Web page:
One booze filled evening Kate leaves her party in the hope of getting a date with George Clooney who is apparently in the area. Unable to hail a taxi in a dress that barely covers certain assets, Kate rushes underground to catch the last train of the day. With less than 10 minutes to wait she consumes yet more alcohol and drifts off to sleep. When she wakes she has of course missed the last train and finds herself trapped underground.
Her panic is short-lived as another train comes along and Kate hops aboard and begins to settle down for the ride. This is one ride however that Kate will soon regret taking as it appears that she is not alone on the train, and is unaware of the horrors that await her.
I remember seeing the trailer for this film, and reading some promising reviews about Creep around the time of its release. I remember thinking that this film had the potential to be chilling, as many people including myself have a fear of being stuck all alone in the dark and being freaked out by sounds around you.
At the beginning of this film I could sympathize with Kate and feel her fear of being all alone, and the emotions she must have felt when another train pulled into the station.
So then how come a film that starts off so promisingly ended up being no more than an average low budget horror, that for the most part makes absolutely no sense whatsoever?
Its basically a film where you have to remove your brain, otherwise youll spend the whole time questioning everything thats going on rather than sitting back and enjoying it.
Right from the start where our heroine finds herself stuck underground sounds implausible as I doubt there would be no way of you getting out in such a situation.
That is the first of many questionable moments during the film, which really shouldnt have arisen if more thought had gone into the proceedings.
My other problem with the film and one that is certainly not unique to Creep, is the fact that apart from the odd moment I never felt concerned enough about Kate to care whether she made it out alive. You see we never get to find out much about Kate, only the fact that she likes a drink or six and has a hideous taste in clothes.
Its important, for me at least when watching a horror film to be able to form some sort of attachment to the character/s. Having one dimensional characters meant that I couldnt have cared less what happened to them including the heroine.
There was even a hint halfway though that there was more to the killer than meets the eye, but for some reason this was thread was just left hanging. If these characters had only been developed more, then the film would have been all the better for it.
The acting was again on the whole a disappointment, although Franka Potente (The Bourne Identity/Supremacy) did the best she could with a limited script. For the most of the film she basically just had to run around screaming and shouting f**k, so nothing too taxing, and one that wont win her any best actress awards.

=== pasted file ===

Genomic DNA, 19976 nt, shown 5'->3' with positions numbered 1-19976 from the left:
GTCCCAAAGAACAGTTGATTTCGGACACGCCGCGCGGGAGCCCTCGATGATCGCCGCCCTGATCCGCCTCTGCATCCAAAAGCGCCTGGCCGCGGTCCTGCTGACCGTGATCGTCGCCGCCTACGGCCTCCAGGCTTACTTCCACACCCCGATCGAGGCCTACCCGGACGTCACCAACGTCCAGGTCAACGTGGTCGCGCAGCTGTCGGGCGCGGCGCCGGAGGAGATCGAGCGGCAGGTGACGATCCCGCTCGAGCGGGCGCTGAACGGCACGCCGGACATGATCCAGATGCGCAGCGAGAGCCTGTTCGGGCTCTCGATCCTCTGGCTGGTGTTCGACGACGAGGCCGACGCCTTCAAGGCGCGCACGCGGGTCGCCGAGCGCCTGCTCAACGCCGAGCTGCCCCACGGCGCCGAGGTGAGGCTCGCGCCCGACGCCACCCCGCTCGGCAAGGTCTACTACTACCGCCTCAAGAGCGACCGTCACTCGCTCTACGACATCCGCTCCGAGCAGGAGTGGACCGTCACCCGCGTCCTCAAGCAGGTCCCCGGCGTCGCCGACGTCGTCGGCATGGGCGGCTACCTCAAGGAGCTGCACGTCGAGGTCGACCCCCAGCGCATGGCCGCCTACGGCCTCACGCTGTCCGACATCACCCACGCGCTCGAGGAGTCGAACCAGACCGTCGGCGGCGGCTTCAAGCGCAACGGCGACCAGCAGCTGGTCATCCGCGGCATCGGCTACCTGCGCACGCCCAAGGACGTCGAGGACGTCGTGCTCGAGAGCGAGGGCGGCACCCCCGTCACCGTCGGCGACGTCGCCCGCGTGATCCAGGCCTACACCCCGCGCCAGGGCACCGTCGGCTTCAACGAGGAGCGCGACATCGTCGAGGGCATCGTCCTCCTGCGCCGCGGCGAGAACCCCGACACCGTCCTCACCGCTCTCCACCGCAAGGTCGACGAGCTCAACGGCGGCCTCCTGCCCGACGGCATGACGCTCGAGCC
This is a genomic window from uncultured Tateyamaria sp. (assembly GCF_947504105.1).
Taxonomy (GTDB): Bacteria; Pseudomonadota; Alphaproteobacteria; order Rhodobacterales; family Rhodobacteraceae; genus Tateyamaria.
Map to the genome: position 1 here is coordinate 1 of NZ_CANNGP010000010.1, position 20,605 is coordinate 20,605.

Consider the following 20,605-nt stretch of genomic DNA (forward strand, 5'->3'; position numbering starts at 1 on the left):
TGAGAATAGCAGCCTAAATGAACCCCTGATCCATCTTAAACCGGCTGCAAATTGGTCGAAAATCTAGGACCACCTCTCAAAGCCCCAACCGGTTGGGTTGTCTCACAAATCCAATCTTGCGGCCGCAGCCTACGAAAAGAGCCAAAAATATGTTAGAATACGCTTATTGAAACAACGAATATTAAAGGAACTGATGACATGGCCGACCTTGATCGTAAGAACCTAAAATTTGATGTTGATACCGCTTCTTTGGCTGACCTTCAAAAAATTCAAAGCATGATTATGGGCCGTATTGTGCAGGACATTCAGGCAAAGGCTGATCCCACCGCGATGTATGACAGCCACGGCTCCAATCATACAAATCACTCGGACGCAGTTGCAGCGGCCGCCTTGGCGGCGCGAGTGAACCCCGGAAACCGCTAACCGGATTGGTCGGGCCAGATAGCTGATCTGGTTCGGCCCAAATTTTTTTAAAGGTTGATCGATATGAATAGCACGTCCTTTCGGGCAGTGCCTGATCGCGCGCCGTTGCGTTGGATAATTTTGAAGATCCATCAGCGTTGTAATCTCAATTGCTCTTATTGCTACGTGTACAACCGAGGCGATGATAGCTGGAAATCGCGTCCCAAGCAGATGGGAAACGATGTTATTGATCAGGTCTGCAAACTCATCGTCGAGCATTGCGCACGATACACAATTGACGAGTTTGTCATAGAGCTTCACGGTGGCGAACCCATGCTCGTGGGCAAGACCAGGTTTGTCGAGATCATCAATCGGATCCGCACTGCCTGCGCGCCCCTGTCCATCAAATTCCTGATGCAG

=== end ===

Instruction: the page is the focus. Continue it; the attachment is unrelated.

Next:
The best performance actually was given by the dog that belonged to a homeless couple down below, and he was the only one who I cared about the fate of.
The other characters featuring the rather I fancy myself Jeremy Sheffield (Holby City)
were instantly forgettable also, and their only real purpose was to hang around to add to the body count tally.
Sean Harris (who?) was just irritating as the bad guy, and every time he screeched I just wished I had ear plugs.
Where the film did score some points was for the very realistic gore that takes places on many occasions throughout the film. Ive lost count when watching these sort of films how many times Ive been less than impressed with the make up used, but in this film the blood looked very realistic indeed.
For those of you who cant stand rats then I advise you to stay clear of this as there are quite a few of them gnawing away at victims flesh.
It was a shame though that the make up department however failed to live up to expectations when it came to the revealing of the baddie in the film. The first initial glimpses of him made me believe that his unveiling would be truly horrifying, but alias when I did see him in the flesh so to speak I actually burst out laughing. Note to make up department, horror films arent scary if the killer looks so fake and silly that the audience laughs instead of shuddering with fear.
Directed by Chris Smith ( Severance) this is only the third film that hes written and directed, and one can only hope he gets better as time goes on. With a weak script and no sense of which direction he wanted the film to take, what were left with is this mess. The tube station setting with its many tunnels and obvious dark corners should have made for plenty jump out of your skin moments, but Smith fails to use this setting to its full potential.
At just over 80 minutes in length, the ending couldn't have come soon enough for me.